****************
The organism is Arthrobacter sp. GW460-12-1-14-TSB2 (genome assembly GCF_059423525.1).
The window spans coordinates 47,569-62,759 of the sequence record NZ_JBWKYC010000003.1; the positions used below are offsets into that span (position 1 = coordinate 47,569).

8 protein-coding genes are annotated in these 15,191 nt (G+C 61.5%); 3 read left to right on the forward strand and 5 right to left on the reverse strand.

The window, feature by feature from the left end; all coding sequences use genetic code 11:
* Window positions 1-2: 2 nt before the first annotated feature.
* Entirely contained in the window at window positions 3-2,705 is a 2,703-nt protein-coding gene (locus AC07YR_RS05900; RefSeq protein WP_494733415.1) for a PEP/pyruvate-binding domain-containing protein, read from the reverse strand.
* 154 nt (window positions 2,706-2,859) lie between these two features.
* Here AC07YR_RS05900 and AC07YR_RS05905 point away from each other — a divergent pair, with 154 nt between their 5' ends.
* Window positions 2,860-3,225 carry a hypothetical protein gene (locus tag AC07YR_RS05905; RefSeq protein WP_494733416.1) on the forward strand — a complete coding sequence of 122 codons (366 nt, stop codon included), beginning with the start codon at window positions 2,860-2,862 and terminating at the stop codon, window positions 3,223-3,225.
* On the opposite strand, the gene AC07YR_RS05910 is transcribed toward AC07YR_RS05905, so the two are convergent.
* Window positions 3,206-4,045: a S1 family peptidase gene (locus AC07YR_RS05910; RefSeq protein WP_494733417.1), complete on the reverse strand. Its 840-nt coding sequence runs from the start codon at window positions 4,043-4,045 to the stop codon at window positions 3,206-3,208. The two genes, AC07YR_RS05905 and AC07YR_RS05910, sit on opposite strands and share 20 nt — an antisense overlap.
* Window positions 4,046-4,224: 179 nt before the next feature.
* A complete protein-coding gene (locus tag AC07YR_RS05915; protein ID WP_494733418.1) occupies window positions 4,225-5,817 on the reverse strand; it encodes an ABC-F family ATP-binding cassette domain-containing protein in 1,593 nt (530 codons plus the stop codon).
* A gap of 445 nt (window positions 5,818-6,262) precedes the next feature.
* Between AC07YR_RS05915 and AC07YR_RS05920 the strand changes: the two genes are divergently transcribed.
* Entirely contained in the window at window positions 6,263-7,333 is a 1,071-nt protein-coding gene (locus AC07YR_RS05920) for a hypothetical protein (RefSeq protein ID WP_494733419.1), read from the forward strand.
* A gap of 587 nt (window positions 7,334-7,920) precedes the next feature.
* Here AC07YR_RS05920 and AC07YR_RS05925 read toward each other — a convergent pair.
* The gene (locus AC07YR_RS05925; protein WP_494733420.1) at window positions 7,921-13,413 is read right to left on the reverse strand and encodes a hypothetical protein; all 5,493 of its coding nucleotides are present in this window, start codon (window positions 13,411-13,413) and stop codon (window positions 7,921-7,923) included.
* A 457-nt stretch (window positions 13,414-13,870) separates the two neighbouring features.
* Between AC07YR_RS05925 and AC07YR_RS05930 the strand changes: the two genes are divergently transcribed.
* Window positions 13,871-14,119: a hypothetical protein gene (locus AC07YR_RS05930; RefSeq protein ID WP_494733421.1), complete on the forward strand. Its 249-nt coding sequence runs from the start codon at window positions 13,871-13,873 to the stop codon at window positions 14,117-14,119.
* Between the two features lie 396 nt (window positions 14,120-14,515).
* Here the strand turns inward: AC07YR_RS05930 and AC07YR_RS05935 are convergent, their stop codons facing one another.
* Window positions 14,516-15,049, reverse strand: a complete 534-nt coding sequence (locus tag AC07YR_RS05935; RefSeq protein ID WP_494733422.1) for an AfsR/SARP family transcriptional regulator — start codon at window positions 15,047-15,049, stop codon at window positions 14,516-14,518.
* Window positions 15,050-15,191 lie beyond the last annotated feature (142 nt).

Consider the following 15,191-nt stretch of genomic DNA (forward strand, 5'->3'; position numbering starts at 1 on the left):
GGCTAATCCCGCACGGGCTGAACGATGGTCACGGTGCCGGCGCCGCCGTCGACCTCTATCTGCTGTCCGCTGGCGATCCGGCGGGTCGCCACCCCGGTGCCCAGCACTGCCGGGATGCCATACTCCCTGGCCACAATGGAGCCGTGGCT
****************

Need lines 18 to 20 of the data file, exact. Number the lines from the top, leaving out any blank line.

* Here AC07YR_RS05920 and AC07YR_RS05925 read toward each other — a convergent pair.
* The gene (locus AC07YR_RS05925; protein WP_494733420.1) at window positions 7,921-13,413 is read right to left on the reverse strand and encodes a hypothetical protein; all 5,493 of its coding nucleotides are present in this window, start codon (window positions 13,411-13,413) and stop codon (window positions 7,921-7,923) included.
* A 457-nt stretch (window positions 13,414-13,870) separates the two neighbouring features.